The radio coverage is actually more involving than the TV coverage. Partly that’s because, like the Test Match, there are running themes and call-backs to previous comments. There is an ongoing narrative thread to it. And it feels like a communal affair. Listeners contribute, send in questions (or cakes) and get involved in a way that that the TV viewer doesn’t.
Remember that your speech is a communal experience too. That's one of the things that really sets it apart from other forms of marekting communication. It's not just the words as written that make the speech, it's the little moments of interaction with your audience; it's the ad libs and off-the-cuff comments that make it live.
An identifiable brand
One of the revealing things about TMS from a marketing perspective is that it’s got such a readily identifiable brand. And I think that’s especially interesting given that it’s made up of so many disparate voices…
Compare and contrast the plummy tones of Henry Blofeld and the cantankerousness of Geoffrey Boycott. In a recent broadcast, Boycott lamented sourly “There’s nothing happening. Nothing at all!” And if you can imagine that in his voice, so much the better.
So it’s interesting to hear the eclectic range of voices that make up a typical TMS broadcast. So many different regional accents – as well as statistics from a South African, and, depending on who England are playing, contributions from ex-players from India, Australia, the West Indies… It all adds up to a rich melting pot of voices and perspectives.
There’s no party line. No house style. Contributors speak openly, honestly and engagingly. And they speak their mind. Sometimes that makes for contentious listening. Sometimes amusing. Sometimes whimsical. But always beguiling. If you tried to replicate that format today, it wouldn’t work. It would be over-engineered and contrived. But TMS is that rarest of things – a format that has evolved naturally over the years. A format that isn’t the slightest bit influenced or compromised by flashier competition from television. Like any good brand it stands proud for what it is, not what it isn’t.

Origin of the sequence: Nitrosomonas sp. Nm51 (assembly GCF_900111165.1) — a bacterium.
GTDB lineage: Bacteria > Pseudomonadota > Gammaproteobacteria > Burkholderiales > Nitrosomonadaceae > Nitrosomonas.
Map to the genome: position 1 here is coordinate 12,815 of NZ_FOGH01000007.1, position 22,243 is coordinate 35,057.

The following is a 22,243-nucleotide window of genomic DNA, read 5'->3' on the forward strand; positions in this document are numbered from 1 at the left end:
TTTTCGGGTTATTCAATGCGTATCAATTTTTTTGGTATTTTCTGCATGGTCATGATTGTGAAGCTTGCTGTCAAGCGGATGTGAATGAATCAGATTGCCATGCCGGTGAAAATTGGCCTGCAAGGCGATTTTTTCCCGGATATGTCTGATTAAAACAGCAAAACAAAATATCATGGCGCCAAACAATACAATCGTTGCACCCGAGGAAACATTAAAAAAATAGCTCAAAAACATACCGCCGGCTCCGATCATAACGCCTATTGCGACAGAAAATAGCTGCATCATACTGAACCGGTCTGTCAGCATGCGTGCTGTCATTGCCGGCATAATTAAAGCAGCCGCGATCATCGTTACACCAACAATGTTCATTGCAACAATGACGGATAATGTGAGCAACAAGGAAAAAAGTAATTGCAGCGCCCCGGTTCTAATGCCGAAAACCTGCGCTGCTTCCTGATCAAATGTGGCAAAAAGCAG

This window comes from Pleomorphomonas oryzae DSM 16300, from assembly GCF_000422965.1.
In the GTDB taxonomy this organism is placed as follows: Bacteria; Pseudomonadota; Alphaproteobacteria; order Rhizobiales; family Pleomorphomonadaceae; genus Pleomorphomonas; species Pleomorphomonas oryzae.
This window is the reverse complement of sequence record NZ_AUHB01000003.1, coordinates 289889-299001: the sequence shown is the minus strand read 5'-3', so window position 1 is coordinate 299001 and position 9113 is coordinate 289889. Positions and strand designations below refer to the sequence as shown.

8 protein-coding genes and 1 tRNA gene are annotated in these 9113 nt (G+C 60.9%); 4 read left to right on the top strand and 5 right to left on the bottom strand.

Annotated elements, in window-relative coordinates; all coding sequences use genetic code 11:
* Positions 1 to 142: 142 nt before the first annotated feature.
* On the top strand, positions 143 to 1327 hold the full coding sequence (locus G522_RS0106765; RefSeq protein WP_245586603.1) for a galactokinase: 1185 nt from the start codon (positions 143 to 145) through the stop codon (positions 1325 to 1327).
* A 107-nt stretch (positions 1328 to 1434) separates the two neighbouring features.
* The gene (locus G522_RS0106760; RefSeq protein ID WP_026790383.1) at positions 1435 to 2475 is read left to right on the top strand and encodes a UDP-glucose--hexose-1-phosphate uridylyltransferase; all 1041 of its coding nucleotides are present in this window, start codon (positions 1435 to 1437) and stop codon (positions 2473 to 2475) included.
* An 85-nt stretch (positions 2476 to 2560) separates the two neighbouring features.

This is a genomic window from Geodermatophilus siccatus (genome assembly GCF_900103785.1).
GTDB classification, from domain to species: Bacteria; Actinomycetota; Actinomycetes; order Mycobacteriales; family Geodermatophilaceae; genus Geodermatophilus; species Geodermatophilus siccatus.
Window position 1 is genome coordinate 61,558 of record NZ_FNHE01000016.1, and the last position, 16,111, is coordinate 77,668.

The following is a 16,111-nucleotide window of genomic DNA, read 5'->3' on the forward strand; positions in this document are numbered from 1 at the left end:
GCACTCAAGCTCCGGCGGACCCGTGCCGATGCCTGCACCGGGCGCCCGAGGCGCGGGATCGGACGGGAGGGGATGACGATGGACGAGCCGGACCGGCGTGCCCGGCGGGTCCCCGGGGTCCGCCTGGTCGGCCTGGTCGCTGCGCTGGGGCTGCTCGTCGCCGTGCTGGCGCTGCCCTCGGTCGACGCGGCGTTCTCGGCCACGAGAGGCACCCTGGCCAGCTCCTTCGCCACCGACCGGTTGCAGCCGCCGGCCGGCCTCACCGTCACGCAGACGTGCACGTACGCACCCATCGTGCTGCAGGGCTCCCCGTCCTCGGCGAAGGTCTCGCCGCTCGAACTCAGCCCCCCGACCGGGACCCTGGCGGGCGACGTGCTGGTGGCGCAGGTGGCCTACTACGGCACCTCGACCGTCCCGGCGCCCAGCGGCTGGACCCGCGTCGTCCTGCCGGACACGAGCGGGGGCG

When you write and speak to an audiece give them somethign of yourself. Don;t try and replicate other speakers's tyles. Be you. Give your audience something genuine.
Make the most of your medium
So TMS proves that making the most of our medium, whether that’s TV or radio, web or print matters. And you can go further. Make the most of the possibilities afforded by speaking directly to your audience.
If you can involve them, do. If you can draw out contributions from your audience, do. Talk to them. Find faces in the audience and involve them. Make it feel interactive. Above all, make your audience feel wanted. It's surprising what a difference that makes.
Here’s to next summer…
Above all, TMS proves that interesting, surprising and enjoyable content is more valuable and potentially more affecting than anything else. We should cherish it.
Find your own speech writing tips in your favourite things
I've always found my hobbies and interests are a good source of inspiration to me in my professional life. So I'm sure you can discover some unique speech writing tips in your own list of favourite things. And if you have any you'd like to share, do please let me know via the UK Speechwriter contact form.